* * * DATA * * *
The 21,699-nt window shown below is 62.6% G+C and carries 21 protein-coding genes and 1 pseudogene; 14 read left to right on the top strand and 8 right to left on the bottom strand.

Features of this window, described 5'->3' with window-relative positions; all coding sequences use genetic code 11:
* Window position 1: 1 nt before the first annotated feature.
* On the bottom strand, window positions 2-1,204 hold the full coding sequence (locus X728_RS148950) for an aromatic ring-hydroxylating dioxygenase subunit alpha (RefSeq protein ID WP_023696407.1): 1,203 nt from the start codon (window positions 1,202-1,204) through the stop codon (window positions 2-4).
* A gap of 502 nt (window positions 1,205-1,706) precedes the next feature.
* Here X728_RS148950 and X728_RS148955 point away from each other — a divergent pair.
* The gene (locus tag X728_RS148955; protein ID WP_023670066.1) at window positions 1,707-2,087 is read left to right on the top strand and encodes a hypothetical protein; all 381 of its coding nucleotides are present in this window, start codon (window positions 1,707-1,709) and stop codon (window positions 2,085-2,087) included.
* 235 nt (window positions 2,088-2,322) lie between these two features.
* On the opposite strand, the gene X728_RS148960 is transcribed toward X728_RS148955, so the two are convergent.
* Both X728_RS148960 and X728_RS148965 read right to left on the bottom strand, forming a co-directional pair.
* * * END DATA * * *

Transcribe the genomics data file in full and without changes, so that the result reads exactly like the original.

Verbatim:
The 21,699-nt window shown below is 62.6% G+C and carries 21 protein-coding genes and 1 pseudogene; 14 read left to right on the top strand and 8 right to left on the bottom strand.

Features of this window, described 5'->3' with window-relative positions; all coding sequences use genetic code 11:
* Window position 1: 1 nt before the first annotated feature.
* On the bottom strand, window positions 2-1,204 hold the full coding sequence (locus X728_RS148950) for an aromatic ring-hydroxylating dioxygenase subunit alpha (RefSeq protein ID WP_023696407.1): 1,203 nt from the start codon (window positions 1,202-1,204) through the stop codon (window positions 2-4).
* A gap of 502 nt (window positions 1,205-1,706) precedes the next feature.
* Here X728_RS148950 and X728_RS148955 point away from each other — a divergent pair.
* The gene (locus tag X728_RS148955; protein ID WP_023670066.1) at window positions 1,707-2,087 is read left to right on the top strand and encodes a hypothetical protein; all 381 of its coding nucleotides are present in this window, start codon (window positions 1,707-1,709) and stop codon (window positions 2,085-2,087) included.
* 235 nt (window positions 2,088-2,322) lie between these two features.
* On the opposite strand, the gene X728_RS148960 is transcribed toward X728_RS148955, so the two are convergent.
* Both X728_RS148960 and X728_RS148965 read right to left on the bottom strand, forming a co-directional pair.